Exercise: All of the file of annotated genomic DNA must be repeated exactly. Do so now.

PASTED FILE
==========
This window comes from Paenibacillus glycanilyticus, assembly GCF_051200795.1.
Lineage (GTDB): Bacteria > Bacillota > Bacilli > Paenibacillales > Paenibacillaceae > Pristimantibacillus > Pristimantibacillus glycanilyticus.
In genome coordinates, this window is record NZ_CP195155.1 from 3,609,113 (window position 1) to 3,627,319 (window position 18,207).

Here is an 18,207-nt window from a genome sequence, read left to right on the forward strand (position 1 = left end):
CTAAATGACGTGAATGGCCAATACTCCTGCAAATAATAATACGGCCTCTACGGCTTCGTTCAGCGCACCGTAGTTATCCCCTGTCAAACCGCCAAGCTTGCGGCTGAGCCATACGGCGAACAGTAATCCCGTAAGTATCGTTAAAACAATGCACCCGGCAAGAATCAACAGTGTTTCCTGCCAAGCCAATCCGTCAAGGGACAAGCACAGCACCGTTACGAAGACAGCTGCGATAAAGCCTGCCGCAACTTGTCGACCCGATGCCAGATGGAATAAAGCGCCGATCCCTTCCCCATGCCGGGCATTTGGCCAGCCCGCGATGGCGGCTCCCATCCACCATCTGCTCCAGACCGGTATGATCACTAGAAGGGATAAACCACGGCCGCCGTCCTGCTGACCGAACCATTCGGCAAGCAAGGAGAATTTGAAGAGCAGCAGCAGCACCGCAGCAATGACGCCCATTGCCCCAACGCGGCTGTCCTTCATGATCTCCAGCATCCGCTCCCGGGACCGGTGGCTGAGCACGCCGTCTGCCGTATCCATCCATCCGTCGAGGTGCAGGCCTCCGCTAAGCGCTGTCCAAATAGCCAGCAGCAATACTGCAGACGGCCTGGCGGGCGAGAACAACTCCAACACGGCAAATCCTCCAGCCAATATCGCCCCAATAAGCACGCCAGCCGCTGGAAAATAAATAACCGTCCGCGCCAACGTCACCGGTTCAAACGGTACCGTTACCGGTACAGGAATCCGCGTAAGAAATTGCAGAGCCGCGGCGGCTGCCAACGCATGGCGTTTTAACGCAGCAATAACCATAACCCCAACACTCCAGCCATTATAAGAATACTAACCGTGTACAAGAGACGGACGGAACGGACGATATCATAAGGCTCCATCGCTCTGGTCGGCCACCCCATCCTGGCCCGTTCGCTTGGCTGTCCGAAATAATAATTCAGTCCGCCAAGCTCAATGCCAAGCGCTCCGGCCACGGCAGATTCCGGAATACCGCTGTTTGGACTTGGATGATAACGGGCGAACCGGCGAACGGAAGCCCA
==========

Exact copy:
This window comes from Paenibacillus glycanilyticus, assembly GCF_051200795.1.
Lineage (GTDB): Bacteria > Bacillota > Bacilli > Paenibacillales > Paenibacillaceae > Pristimantibacillus > Pristimantibacillus glycanilyticus.
In genome coordinates, this window is record NZ_CP195155.1 from 3,609,113 (window position 1) to 3,627,319 (window position 18,207).

Here is an 18,207-nt window from a genome sequence, read left to right on the forward strand (position 1 = left end):
CTAAATGACGTGAATGGCCAATACTCCTGCAAATAATAATACGGCCTCTACGGCTTCGTTCAGCGCACCGTAGTTATCCCCTGTCAAACCGCCAAGCTTGCGGCTGAGCCATACGGCGAACAGTAATCCCGTAAGTATCGTTAAAACAATGCACCCGGCAAGAATCAACAGTGTTTCCTGCCAAGCCAATCCGTCAAGGGACAAGCACAGCACCGTTACGAAGACAGCTGCGATAAAGCCTGCCGCAACTTGTCGACCCGATGCCAGATGGAATAAAGCGCCGATCCCTTCCCCATGCCGGGCATTTGGCCAGCCCGCGATGGCGGCTCCCATCCACCATCTGCTCCAGACCGGTATGATCACTAGAAGGGATAAACCACGGCCGCCGTCCTGCTGACCGAACCATTCGGCAAGCAAGGAGAATTTGAAGAGCAGCAGCAGCACCGCAGCAATGACGCCCATTGCCCCAACGCGGCTGTCCTTCATGATCTCCAGCATCCGCTCCCGGGACCGGTGGCTGAGCACGCCGTCTGCCGTATCCATCCATCCGTCGAGGTGCAGGCCTCCGCTAAGCGCTGTCCAAATAGCCAGCAGCAATACTGCAGACGGCCTGGCGGGCGAGAACAACTCCAACACGGCAAATCCTCCAGCCAATATCGCCCCAATAAGCACGCCAGCCGCTGGAAAATAAATAACCGTCCGCGCCAACGTCACCGGTTCAAACGGTACCGTTACCGGTACAGGAATCCGCGTAAGAAATTGCAGAGCCGCGGCGGCTGCCAACGCATGGCGTTTTAACGCAGCAATAACCATAACCCCAACACTCCAGCCATTATAAGAATACTAACCGTGTACAAGAGACGGACGGAACGGACGATATCATAAGGCTCCATCGCTCTGGTCGGCCACCCCATCCTGGCCCGTTCGCTTGGCTGTCCGAAATAATAATTCAGTCCGCCAAGCTCAATGCCAAGCGCTCCGGCCACGGCAGATTCCGGAATACCGCTGTTTGGACTTGGATGATAACGGGCGAACCGGCGAACGGAAGCCCA